Leading Blog


The Seven Tests of A CEO

Seven CEO Tests

WHAT are the critical challenges that can make or break a leader?

In The CEO Test by the always insightful Adam Bryant and by the former Amgen president and CEO Kevin Sharer, they present seven tests that really all leaders face in one form or another. They call it the CEO test because the intensity and consequences of these challenges grow as you move into higher levels of leadership. As a result, these challenges are brought into their sharpest relief and thereby provide the richest lesson for anyone aspiring to lead better.

They believe that “to succeed in a leadership role, you have to achieve a certain threshold level of proficiency in each of the skills” highlighted in these seven tests. So, they are worth reflecting on no matter what context you lead in.

The best leadership advice, after all, helps slow the game, so that you can better anticipate, understand, and label the nuanced dynamics of different situations in the moment and then guide them to better outcomes.

Test #1 Can You Develop a Simple Plan for Your Strategy?

This test begins with the ability to crystalize the issue or idea in simple terms and then create a clear, galvanizing plan to get everyone moving in the same direction. The simple plan should “address two questions that every employee deserves to have an answer to: What should I be working on? Why is it important?” Bob Iger of Disney writes:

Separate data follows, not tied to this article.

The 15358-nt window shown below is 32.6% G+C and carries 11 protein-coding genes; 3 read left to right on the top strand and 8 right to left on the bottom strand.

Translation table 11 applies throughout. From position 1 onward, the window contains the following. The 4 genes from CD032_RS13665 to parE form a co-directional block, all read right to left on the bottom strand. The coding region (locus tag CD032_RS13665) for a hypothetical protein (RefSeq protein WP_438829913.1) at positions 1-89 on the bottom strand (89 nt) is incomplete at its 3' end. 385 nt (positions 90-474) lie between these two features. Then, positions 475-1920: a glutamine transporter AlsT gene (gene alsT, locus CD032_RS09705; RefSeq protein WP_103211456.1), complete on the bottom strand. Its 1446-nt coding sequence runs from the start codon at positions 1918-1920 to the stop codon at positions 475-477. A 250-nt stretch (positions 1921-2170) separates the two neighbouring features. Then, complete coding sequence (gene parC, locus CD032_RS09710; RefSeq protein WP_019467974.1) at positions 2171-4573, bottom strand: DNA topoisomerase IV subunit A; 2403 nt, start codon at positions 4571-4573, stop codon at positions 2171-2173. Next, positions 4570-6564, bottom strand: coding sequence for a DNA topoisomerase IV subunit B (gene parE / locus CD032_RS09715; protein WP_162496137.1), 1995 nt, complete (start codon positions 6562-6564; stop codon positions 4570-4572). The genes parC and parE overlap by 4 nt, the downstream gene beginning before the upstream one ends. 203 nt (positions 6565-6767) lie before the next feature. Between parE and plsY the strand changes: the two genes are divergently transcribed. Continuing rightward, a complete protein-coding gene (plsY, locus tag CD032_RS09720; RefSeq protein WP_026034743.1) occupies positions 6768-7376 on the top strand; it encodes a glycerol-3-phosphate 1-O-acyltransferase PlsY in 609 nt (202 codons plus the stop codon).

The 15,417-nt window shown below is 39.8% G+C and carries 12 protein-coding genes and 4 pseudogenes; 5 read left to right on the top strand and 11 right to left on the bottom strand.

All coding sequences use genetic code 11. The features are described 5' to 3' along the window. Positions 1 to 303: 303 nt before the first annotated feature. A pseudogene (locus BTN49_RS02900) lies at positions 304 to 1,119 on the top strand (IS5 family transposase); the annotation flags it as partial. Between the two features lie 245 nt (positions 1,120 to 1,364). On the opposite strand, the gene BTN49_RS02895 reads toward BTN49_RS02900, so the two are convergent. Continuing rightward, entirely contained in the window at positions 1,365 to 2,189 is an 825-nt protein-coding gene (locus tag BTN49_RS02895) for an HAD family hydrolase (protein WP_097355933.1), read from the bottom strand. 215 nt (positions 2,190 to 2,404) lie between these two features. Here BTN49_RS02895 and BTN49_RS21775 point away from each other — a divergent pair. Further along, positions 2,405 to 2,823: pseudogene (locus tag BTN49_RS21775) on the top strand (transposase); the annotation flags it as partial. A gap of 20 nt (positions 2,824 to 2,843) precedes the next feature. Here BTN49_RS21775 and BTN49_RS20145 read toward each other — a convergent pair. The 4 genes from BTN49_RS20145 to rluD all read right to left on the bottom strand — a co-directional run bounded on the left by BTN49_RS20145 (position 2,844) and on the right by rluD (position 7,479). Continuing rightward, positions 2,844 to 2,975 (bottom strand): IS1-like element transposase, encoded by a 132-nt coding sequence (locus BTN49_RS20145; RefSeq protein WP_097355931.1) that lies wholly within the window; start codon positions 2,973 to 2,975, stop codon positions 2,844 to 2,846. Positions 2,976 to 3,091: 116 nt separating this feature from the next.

If you don’t articulate your priorities clearly, then the people around you don’t know what their own should be. Time and energy and capital get wasted. You can do a lot for the morale of the people around you (and therefore the people around them) just by taking the guesswork out of their day-to-day life.

Two great questions to ask: “What three or four things that, if we accomplish them over the next twelve months, will make this a good year?” and “What are the areas that are going to get new or greater focus to achieve the outcome?”

Test #2 Can You Make the Culture Real — and Matter?

How are we going to work together? Building a strong culture is a critical test for leaders. “Done right, culture will engage something deeper within employees’ sense of themselves, ideally in ways that are aligned with business goals.” Robert Johnson, co-founder of Black Entertainment Television said: